Nov. 29 (Bloomberg) -- Alexandre Tombini, Brazilian President-elect Dilma Rousseff’s pick to head the central bank, will raise interest rates enough in his first weeks on the job to curb inflation, trading in futures contracts shows.
The yield on interest-rate futures due 2014 sank 22 basis points while those on the 2012 contract jumped 25 since Nov. 22, shrinking the gap the most since March 2006.
Investors are betting Tombini, who helped devise Brazil’s inflation-targeting regime in 1999 and served on the central bank’s board for the past five years, will slow consumer price increases that in October reached a five-month high of 5.2 percent. The rate is double Canada’s and compares with 1.2 percent in the U.S. Tombini, who will replace Henrique Meirelles, said on Nov. 25 that he will have autonomy to decide interest rates and bring inflation down to the central bank’s target.
“Tombini is the architect of Brazil’s inflation-targeting regime,” Alberto Ramos, an economist at Goldman Sachs Group Inc. in New York, said in a telephone interview. “He knows all these things and there will be no learning curve for him. Inflation is accelerating. There’s not much room to wait.”
Ramos predicts Tombini, 46, will start raising the benchmark rate, known as Selic, in January from 10.75 percent at a pace of 50 basis points for five consecutive meetings.
Yields on rate futures suggest traders expect policy makers will begin boosting the Selic as soon as the conclusion of the next meeting on Dec. 8 and bring it to about 12.5 percent by the end of 2011, according to data compiled by Bloomberg.
The central bank targets annual inflation of 4.5 percent, plus or minus two percentage points.
Economists raised their 12-month forecast for consumer prices to 5.2 percent last week, up from 4.4 percent at the beginning of the year, according to a central bank survey published Nov. 22. Inflation is quickening after President Luiz Inacio Lula da Silva increased spending 27 percent in the first nine months of the year and food prices rose last month.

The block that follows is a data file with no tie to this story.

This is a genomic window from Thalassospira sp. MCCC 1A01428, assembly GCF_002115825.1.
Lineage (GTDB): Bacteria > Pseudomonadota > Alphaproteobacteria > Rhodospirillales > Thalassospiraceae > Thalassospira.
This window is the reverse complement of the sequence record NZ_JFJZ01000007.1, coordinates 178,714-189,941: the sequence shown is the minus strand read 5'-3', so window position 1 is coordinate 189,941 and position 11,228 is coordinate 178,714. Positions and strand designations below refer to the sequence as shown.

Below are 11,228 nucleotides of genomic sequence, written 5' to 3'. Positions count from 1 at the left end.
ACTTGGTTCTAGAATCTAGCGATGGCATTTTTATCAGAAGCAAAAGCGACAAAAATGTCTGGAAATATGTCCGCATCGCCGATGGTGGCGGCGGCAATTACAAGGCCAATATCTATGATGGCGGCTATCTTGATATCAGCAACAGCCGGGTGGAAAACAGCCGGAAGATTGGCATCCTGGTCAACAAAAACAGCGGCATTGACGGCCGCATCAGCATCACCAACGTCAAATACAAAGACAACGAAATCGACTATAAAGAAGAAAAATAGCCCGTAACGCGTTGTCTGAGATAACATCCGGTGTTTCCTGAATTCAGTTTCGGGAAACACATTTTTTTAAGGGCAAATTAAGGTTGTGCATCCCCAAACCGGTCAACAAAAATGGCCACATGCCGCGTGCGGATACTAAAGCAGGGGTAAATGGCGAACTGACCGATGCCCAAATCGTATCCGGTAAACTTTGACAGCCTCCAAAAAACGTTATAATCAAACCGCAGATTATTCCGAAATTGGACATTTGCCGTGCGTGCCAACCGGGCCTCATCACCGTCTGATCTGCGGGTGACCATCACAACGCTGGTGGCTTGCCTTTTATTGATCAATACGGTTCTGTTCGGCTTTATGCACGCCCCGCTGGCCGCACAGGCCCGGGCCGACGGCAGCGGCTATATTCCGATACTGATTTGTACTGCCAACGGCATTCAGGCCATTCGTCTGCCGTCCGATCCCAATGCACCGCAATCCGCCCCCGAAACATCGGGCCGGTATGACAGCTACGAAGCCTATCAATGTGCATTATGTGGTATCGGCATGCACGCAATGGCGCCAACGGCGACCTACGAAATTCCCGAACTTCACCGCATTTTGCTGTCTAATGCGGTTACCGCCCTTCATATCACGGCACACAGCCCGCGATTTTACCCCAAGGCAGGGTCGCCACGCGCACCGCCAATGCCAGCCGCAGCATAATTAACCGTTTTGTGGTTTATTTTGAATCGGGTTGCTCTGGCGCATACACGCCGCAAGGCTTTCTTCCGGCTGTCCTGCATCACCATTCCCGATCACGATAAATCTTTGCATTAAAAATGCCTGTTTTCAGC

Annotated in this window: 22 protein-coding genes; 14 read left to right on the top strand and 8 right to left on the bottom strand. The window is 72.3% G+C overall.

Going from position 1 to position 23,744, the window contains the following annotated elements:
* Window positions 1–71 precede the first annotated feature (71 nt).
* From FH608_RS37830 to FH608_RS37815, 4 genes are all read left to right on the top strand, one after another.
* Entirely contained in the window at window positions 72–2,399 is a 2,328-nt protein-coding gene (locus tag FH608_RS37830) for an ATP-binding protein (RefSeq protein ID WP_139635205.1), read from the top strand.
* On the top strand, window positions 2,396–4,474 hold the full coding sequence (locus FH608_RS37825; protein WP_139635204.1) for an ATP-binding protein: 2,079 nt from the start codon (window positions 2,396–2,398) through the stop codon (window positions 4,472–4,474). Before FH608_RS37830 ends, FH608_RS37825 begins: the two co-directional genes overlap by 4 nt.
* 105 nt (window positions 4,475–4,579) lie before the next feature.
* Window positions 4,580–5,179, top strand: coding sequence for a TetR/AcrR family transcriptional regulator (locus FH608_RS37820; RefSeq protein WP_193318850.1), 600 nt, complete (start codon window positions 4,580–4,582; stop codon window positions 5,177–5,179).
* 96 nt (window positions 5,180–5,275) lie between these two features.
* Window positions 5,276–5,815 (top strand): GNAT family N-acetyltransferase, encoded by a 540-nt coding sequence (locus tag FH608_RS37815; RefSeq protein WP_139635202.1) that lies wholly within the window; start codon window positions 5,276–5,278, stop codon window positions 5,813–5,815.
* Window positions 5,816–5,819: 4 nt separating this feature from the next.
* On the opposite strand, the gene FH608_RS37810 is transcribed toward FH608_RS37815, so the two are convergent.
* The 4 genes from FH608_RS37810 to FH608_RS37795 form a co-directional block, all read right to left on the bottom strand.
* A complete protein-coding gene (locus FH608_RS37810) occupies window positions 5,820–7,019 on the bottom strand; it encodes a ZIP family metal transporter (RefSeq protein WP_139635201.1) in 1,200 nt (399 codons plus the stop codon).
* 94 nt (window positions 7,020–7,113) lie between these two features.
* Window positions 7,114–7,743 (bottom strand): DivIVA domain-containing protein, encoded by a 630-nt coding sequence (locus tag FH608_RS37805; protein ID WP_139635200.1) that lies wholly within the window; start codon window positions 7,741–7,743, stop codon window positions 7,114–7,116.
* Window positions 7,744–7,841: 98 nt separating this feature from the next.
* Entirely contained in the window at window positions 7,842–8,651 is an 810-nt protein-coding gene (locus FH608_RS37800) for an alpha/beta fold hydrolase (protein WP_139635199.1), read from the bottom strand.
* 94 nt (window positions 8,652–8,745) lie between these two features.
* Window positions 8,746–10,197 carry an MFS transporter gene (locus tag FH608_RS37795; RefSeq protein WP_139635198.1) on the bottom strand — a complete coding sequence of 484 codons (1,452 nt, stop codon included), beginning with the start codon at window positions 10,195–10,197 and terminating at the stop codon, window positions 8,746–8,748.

“A way to establish credibility in a moment where inflation is moving up is when you are the president of the institution to start hiking,” Marcelo Salomon, chief Brazil economist for Barclays Plc in New York, said in a telephone interview.
The yield difference between the interest-rate futures due in 2012 and 2014 narrowed 47 basis points to 14 basis points from a seven-month high of 61 basis points on Nov. 22. In Mexico, the yield gap between one-year and three-year interest-rate swaps widened 13 basis points during the same period after the country’s central bank said economic growth is approaching its potential.
Rousseff, who kept Finance Minister Guido Mantega at his post, appointed Tombini as central bank president on Nov. 24, saying she will continue her predecessor’s economic policies. Tombini, who has a doctorate in economics from the University of Illinois at Urbana-Champaign, was in charge of economic and inflation forecasting when he served as the head of the research department of the central bank in 1999 and 2001, according to the bank’s website.
Yields on longer-term rate futures contracts also fell last week as Mantega told reporters on Nov. 24 that Rousseff will cut spending to help the central bank fight inflation.
A spending cut that is equivalent to 1 percent of gross domestic product would slow inflation by 0.32 percentage point, according to the median estimate of economists in a central bank survey published on Nov. 8.
The Finance Ministry didn’t respond to Bloomberg’s questions sent by e-mail.
Some investors are concerned the central bank’s independence may be compromised under Rousseff, according to RBC Capital Markets.
There’s speculation “the political influence over the central bank might deepen once Meirelles is gone and that Tombini might be less hawkish, not a dove, but less hawkish,” Paul Biszko, an emerging-markets strategist at RBC in Toronto, said in telephone interview.
Tombini told reporters on Nov. 24 that Rousseff promised him she will preserve the central bank’s “full” operational autonomy.
The cost of protecting Brazilian debt against non-payment for five years with credit-default swaps increased 5 basis points on Nov. 26 to 117, according to data compiled by CMA. Credit-default swaps pay the buyer face value in exchange for the underlying securities or the cash equivalent should a government or company fail to adhere to its debt agreements.
The real declined 0.1 percent to 1.7290 per dollar today at 6:31 a.m. New York time.
Meirelles, who will remain at his post until year-end, raised the benchmark interest rate in Lula’s first month in office in 2003, when annual inflation reached as high as 17 percent. Under Meirelles’ watch, inflation has declined by one-third, helping Latin America’s biggest economy triple and lift 21 million people out of poverty.
Meirelles praised Tombini, who’s from Porto Alegre, Rio Grande do Sul, a state in southern Brazil whose residents are called gauchos.
“Those who think Tombini has a mild personality are wrong,” Meirelles told an audience of finance executives in Vitoria, Brazil, on Nov. 26. “He’s a tough gaucho.”
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